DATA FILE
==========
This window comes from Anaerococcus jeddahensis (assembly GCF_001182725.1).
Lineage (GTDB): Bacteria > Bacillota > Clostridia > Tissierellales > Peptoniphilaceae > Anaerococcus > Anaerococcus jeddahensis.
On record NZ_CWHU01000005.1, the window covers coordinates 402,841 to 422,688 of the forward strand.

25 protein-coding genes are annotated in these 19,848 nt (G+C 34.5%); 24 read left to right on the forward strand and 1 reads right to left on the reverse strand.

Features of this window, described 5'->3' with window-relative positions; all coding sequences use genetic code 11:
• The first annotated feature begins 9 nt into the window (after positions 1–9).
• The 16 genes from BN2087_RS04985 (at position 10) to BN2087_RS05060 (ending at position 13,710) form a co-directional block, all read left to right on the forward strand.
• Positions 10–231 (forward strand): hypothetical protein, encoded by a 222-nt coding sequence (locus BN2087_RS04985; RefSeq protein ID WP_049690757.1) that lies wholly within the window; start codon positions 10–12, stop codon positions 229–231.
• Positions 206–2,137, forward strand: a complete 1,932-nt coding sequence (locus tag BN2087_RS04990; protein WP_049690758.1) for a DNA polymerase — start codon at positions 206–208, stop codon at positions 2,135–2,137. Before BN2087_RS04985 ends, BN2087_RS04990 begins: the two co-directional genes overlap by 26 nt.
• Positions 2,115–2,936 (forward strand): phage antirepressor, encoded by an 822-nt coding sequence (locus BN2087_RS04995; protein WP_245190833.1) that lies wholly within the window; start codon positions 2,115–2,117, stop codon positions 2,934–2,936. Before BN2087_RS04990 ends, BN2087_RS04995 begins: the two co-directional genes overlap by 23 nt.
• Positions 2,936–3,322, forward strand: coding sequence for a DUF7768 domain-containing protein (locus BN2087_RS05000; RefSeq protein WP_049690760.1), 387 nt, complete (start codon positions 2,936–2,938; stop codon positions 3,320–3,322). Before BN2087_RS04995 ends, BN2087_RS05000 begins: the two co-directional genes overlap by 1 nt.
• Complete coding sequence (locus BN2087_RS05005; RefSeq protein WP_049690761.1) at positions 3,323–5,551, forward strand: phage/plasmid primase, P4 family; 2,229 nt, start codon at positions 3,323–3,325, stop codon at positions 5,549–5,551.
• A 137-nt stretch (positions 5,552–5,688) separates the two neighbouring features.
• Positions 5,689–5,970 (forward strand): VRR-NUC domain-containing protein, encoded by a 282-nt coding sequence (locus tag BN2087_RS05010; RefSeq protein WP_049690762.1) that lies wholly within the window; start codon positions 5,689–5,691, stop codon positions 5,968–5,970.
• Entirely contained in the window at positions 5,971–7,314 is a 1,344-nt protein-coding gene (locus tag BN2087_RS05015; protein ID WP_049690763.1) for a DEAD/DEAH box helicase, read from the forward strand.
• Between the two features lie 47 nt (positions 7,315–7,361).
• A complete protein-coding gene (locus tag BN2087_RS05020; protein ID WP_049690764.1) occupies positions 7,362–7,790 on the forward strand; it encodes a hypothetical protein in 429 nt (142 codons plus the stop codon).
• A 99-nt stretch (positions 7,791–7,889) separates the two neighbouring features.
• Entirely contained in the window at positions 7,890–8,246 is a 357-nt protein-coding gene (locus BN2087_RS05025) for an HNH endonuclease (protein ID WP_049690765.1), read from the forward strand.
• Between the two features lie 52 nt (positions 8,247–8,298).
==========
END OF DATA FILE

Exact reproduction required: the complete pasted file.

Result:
This window comes from Anaerococcus jeddahensis (assembly GCF_001182725.1).
Lineage (GTDB): Bacteria > Bacillota > Clostridia > Tissierellales > Peptoniphilaceae > Anaerococcus > Anaerococcus jeddahensis.
On record NZ_CWHU01000005.1, the window covers coordinates 402,841 to 422,688 of the forward strand.

25 protein-coding genes are annotated in these 19,848 nt (G+C 34.5%); 24 read left to right on the forward strand and 1 reads right to left on the reverse strand.

Features of this window, described 5'->3' with window-relative positions; all coding sequences use genetic code 11:
• The first annotated feature begins 9 nt into the window (after positions 1–9).
• The 16 genes from BN2087_RS04985 (at position 10) to BN2087_RS05060 (ending at position 13,710) form a co-directional block, all read left to right on the forward strand.
• Positions 10–231 (forward strand): hypothetical protein, encoded by a 222-nt coding sequence (locus BN2087_RS04985; RefSeq protein ID WP_049690757.1) that lies wholly within the window; start codon positions 10–12, stop codon positions 229–231.
• Positions 206–2,137, forward strand: a complete 1,932-nt coding sequence (locus tag BN2087_RS04990; protein WP_049690758.1) for a DNA polymerase — start codon at positions 206–208, stop codon at positions 2,135–2,137. Before BN2087_RS04985 ends, BN2087_RS04990 begins: the two co-directional genes overlap by 26 nt.
• Positions 2,115–2,936 (forward strand): phage antirepressor, encoded by an 822-nt coding sequence (locus BN2087_RS04995; protein WP_245190833.1) that lies wholly within the window; start codon positions 2,115–2,117, stop codon positions 2,934–2,936. Before BN2087_RS04990 ends, BN2087_RS04995 begins: the two co-directional genes overlap by 23 nt.
• Positions 2,936–3,322, forward strand: coding sequence for a DUF7768 domain-containing protein (locus BN2087_RS05000; RefSeq protein WP_049690760.1), 387 nt, complete (start codon positions 2,936–2,938; stop codon positions 3,320–3,322). Before BN2087_RS04995 ends, BN2087_RS05000 begins: the two co-directional genes overlap by 1 nt.
• Complete coding sequence (locus BN2087_RS05005; RefSeq protein WP_049690761.1) at positions 3,323–5,551, forward strand: phage/plasmid primase, P4 family; 2,229 nt, start codon at positions 3,323–3,325, stop codon at positions 5,549–5,551.
• A 137-nt stretch (positions 5,552–5,688) separates the two neighbouring features.
• Positions 5,689–5,970 (forward strand): VRR-NUC domain-containing protein, encoded by a 282-nt coding sequence (locus tag BN2087_RS05010; RefSeq protein WP_049690762.1) that lies wholly within the window; start codon positions 5,689–5,691, stop codon positions 5,968–5,970.
• Entirely contained in the window at positions 5,971–7,314 is a 1,344-nt protein-coding gene (locus tag BN2087_RS05015; protein ID WP_049690763.1) for a DEAD/DEAH box helicase, read from the forward strand.
• Between the two features lie 47 nt (positions 7,315–7,361).
• A complete protein-coding gene (locus tag BN2087_RS05020; protein ID WP_049690764.1) occupies positions 7,362–7,790 on the forward strand; it encodes a hypothetical protein in 429 nt (142 codons plus the stop codon).
• A 99-nt stretch (positions 7,791–7,889) separates the two neighbouring features.
• Entirely contained in the window at positions 7,890–8,246 is a 357-nt protein-coding gene (locus BN2087_RS05025) for an HNH endonuclease (protein ID WP_049690765.1), read from the forward strand.
• Between the two features lie 52 nt (positions 8,247–8,298).